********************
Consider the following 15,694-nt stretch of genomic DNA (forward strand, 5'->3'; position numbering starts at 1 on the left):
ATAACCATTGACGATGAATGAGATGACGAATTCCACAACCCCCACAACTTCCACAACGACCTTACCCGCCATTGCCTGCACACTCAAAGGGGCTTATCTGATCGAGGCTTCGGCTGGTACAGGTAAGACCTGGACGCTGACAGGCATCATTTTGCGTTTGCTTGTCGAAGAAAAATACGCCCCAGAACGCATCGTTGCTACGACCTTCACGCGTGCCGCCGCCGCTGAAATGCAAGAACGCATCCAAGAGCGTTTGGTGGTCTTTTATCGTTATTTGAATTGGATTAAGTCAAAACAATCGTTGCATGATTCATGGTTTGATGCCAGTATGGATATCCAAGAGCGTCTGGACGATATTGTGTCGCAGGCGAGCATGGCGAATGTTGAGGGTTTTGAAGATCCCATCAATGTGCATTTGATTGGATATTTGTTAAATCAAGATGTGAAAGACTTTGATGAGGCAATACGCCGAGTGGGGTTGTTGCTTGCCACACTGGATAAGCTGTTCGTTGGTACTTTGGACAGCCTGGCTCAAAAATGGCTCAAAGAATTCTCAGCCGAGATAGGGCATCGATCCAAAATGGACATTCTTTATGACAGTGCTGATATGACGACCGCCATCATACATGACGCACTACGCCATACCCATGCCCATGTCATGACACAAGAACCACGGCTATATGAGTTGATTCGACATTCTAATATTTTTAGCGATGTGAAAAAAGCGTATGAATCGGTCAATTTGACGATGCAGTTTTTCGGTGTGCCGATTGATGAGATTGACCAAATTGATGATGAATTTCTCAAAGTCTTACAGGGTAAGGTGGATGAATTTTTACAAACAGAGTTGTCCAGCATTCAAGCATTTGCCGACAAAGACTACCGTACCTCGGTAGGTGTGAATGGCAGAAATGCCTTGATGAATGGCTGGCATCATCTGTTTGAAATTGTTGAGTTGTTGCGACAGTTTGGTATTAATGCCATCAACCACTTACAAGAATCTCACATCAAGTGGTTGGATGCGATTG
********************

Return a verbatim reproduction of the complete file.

Consider the following 15,694-nt stretch of genomic DNA (forward strand, 5'->3'; position numbering starts at 1 on the left):
ATAACCATTGACGATGAATGAGATGACGAATTCCACAACCCCCACAACTTCCACAACGACCTTACCCGCCATTGCCTGCACACTCAAAGGGGCTTATCTGATCGAGGCTTCGGCTGGTACAGGTAAGACCTGGACGCTGACAGGCATCATTTTGCGTTTGCTTGTCGAAGAAAAATACGCCCCAGAACGCATCGTTGCTACGACCTTCACGCGTGCCGCCGCCGCTGAAATGCAAGAACGCATCCAAGAGCGTTTGGTGGTCTTTTATCGTTATTTGAATTGGATTAAGTCAAAACAATCGTTGCATGATTCATGGTTTGATGCCAGTATGGATATCCAAGAGCGTCTGGACGATATTGTGTCGCAGGCGAGCATGGCGAATGTTGAGGGTTTTGAAGATCCCATCAATGTGCATTTGATTGGATATTTGTTAAATCAAGATGTGAAAGACTTTGATGAGGCAATACGCCGAGTGGGGTTGTTGCTTGCCACACTGGATAAGCTGTTCGTTGGTACTTTGGACAGCCTGGCTCAAAAATGGCTCAAAGAATTCTCAGCCGAGATAGGGCATCGATCCAAAATGGACATTCTTTATGACAGTGCTGATATGACGACCGCCATCATACATGACGCACTACGCCATACCCATGCCCATGTCATGACACAAGAACCACGGCTATATGAGTTGATTCGACATTCTAATATTTTTAGCGATGTGAAAAAAGCGTATGAATCGGTCAATTTGACGATGCAGTTTTTCGGTGTGCCGATTGATGAGATTGACCAAATTGATGATGAATTTCTCAAAGTCTTACAGGGTAAGGTGGATGAATTTTTACAAACAGAGTTGTCCAGCATTCAAGCATTTGCCGACAAAGACTACCGTACCTCGGTAGGTGTGAATGGCAGAAATGCCTTGATGAATGGCTGGCATCATCTGTTTGAAATTGTTGAGTTGTTGCGACAGTTTGGTATTAATGCCATCAACCACTTACAAGAATCTCACATCAAGTGGTTGGATGCGATTG